Isometric exercises are centuries old, but there is still a place for them in your fitness program. Anybody can use them, but they are particularly useful for those of us over the age of 50 for whom lifting weights can be more difficult. However, you don't have to wait until you are 50 to work them into your program. There are good reasons to use them as part of your workout rotation. We will cover that, along with the history of isometrics and some examples of what isometric exercises look like, below.
It probably makes sense, at the outset, to answer the question, "what are isometric exercises?" This can best be explained by a comparison. Isotonic exercises are the exercises that most of us do in our weight lifting program. You take a fixed amount of weight (resistance) and move it; usually up and down. This exhausts your muscles and makes them grow (along with proper nutrition, hydration and rest). Isometrics flips that formula around by making the position of the resistance static (you don't move) and having the resistance variable (your muscles resist less as they tire. The picture above shows a gentleman working his chest (plus some other muscles) using isometrics. Contrast that with the picture below working the same muscles with butterflies. Isometrics are essential pushing/pulling and holding position. The muscle fibers don't change length.
As I mentioned, isometrics have been around a very long time. The origins can be traced back at least to the 12 century AD as yoga was taught in India. Moving forward in history, the Knights Templar used isometrics as their strength training ritual to gain strength without lengthy exercise. In the 20th century their use became common among body builders like Charles Atlas. He even created his own version of the exercise form. While they have faded into the background from a popular culture standpoint, those that understand their effectiveness still use them to great effect today.
There are two basic types of isometrics. 1. Overcoming isometrics - In these exercises, the muscle is used against an immovable object (tree, car, house, etc.). You push/pull as hard as you can as long as you can. 2. Yielding isometrics - By contrast, this type is used with a movable object (weights, a rock, a log, a tire, etc.) held at a partial shortening/lengthening of the muscle. With a biceps curl, you would lift the weight from fully-extended arms to half-way and hold it until you can't any longer. I recommend a spotter for these exercises so you don't drop a weight on your feet or your head (in a bench press, for example).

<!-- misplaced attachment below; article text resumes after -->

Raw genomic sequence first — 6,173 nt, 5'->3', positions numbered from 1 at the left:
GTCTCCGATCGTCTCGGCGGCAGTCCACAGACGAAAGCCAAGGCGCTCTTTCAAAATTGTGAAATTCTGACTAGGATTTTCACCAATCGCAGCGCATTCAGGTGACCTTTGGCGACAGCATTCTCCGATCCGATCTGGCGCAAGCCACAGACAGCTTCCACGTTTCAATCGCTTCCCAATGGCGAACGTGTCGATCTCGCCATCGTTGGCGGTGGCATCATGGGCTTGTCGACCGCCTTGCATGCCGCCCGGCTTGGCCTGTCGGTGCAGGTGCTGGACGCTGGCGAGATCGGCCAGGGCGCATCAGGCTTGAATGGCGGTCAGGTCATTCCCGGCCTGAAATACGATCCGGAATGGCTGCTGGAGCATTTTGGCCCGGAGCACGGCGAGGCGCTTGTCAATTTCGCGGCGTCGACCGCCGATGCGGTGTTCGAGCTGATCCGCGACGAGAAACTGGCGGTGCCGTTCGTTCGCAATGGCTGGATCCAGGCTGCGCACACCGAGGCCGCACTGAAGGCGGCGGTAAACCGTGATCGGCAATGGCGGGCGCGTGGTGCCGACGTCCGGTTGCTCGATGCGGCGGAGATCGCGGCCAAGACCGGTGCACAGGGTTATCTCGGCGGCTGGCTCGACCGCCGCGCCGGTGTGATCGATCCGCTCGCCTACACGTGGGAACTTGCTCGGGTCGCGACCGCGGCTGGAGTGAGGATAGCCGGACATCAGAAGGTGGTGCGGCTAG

Before discussing "why", I want to mention that the main reason we don't hear about isometrics much is that, for athletes, they don't have a range of motion in the exercises by their nature. Athletes, in particular, want to gain strength through a full range of motion for each muscle group. Having said that, there are still good reasons to use them for those of us just focusing on getting and staying lean and fit.
Using isometrics can definitely be used when a person has limited access to fitness equipment but still has the goal of building muscle and burning fat. In addition, the lack of motion inherent in these types of exercises can give rest to sore joints. For the same reason, isometrics can be used for injury recovery, too. I do recommend them as a change of pace in your training, also. See what the Mayo Clinic has to say about it.
Now let's look at some examples of isometric exercise. I won't cover every possible exercise, but I am certain that you will get the idea.
I'll just focus on "overcoming isometric" exercises because the "yielding" variety is pretty self-explanatory and can be done with most any weight lifting exercise.
Do each exercise 3-5 times with 15 seconds rest in between.
Plank - Put yourself in push-up position, then move down to having your elbows and forearms on the floor. Clench your butt, thighs, abs and chest. Hold the position for as long as you can.
Wall Sit - Place your back flat against a wall. Slide down to where your knees are bent at a 90 degree angle (thighs parallel to the floor). Hold until it burns.
Glute Bridge - Lie on your back with your palms, arms & feet flat on the floor and knees bent. Force your hips up into air by pressing down with your palms and feet and clenching your butt. Hold until it burns.
Body Hold - Sit on your bottom with feet flat on the floor and knees bent. Raise your arms forward to be parallel to the floor as you straighten your legs to make a "V" out of your body (see below). This will take some balance and getting used to. Hold 15 seconds and longer as you get stronger.
Tree Hugger - Not a political commentary...Go out and find a tree that does not have really rough bark. Wrap your arms around it and squeeze as hard as you can for as long as you can.
Static Push - Brace your feet 2-3 feet away from a basement or other solid wall. One foot should be closer to the wall than the other. As if you are trying to move the wall, push at full power for as long as you can.
You get the idea. For more ideas, just Google Isometric Exercises.